The cause of the 2008 financial crisis is a financial regulation system based on an incoherent and inconsistent rationale that magnified the errors made by excluding from its scope the riskiest markets expanding in unregulated areas, in circumvention of existing regulations. The Basel agreements aimed to implement prudential regulations for banking activities through better risk controls. Banks claimed to eliminate risks by a securitization process that spread them in unregulated financial markets and with unregulated operators.
Banks took over the risk by financing unregulated operators and transactions with multi-level and high leverage effects. The risk thus became too complex for a genuine assessment, and lost all traceability. It thus became more concentrated and re-entered banking activities. Regulators then let such risks to remain hidden by allowing structure investment vehicles.
Might it be impossible to manage global finance?
Today, the genuine risk is excessive and inadequate regulation, an aftermath of thin-skinned legislative responses. Drowning financial institution in an ocean of useless and costly procedures will not avert danger, and will only lead to tightening credit. There is no miraculous and ultimate martingale. Regulation must evolve and tailor its action from the standpoint of the situations. On a case-by-case basis. When the environment is in a state of turmoil, one must adopt even more precautionary measures, since official regulation does not reflect such required flexibility.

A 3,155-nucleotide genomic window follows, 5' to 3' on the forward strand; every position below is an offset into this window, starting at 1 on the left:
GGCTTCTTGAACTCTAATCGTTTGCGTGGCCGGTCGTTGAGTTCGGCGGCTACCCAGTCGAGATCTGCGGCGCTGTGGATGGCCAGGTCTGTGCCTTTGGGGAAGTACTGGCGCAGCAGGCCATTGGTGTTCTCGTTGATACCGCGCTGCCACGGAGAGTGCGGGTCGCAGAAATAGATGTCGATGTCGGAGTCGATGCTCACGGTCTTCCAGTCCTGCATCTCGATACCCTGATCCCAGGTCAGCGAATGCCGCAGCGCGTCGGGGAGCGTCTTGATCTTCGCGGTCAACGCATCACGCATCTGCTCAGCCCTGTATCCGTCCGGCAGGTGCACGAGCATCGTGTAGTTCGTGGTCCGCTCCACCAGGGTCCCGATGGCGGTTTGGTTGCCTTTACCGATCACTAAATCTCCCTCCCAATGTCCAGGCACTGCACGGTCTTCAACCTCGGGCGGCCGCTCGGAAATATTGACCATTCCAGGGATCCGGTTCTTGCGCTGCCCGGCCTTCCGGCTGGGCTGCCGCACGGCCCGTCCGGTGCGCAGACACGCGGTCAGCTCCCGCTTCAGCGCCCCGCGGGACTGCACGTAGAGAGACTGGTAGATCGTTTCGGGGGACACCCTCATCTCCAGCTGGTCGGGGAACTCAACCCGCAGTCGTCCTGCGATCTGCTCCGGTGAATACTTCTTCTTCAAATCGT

If we eliminate all oversight, is the financial system able to self-regulate?
We need common-sense rules, but we must be suspicious of a false sense of security brought about by normative obsession. The issue is managing bubbles without curbing growth. How can a “global” firm owning assets and liabilities in every country––whether it is developed, emerging or developing nations––organize its global accounting practices?
Following each crisis, regulators tend to impose new norms that generate the next crisis. In 2013, can we already imagine what the next crisis will be?
The subprime mortgage crisis––basically the result of President Clinton’s decision in the 1990s to let every American to buy a house––erupted ten years later when the real estate market, which was backed by toxic financial assets, collapsed. Consequently, the world was left with both huge amounts of money that could not be invested in these prohibited products and interest rates that were reduced to very low levels by financial authorities to spur recovery. These represent ideal conditions to breed irresponsible behaviors. As they no longer face monetary risks, players are therefore searching elsewhere for these risks and their related yields. This has led to the development here and there of real estate bubbles that will collapse sooner or later. As money moves without restrictions, when one tries to deal with a crisis in a given country, one creates the conditions for a new crisis in another country. This is the paradox of regulation.
Since it is impossible to prevent crisis, must we attend to them?
Every economist’s dream is finding the tool to dodge all crises. But this is a wild dream. The only sensible method is anticipating crises, when their first signs can be detected. Immediately alter the rules in order to burst the emerging bubble, instead of believing that we can prevent the bubble from forming. But the truth is really that crises are unavoidable.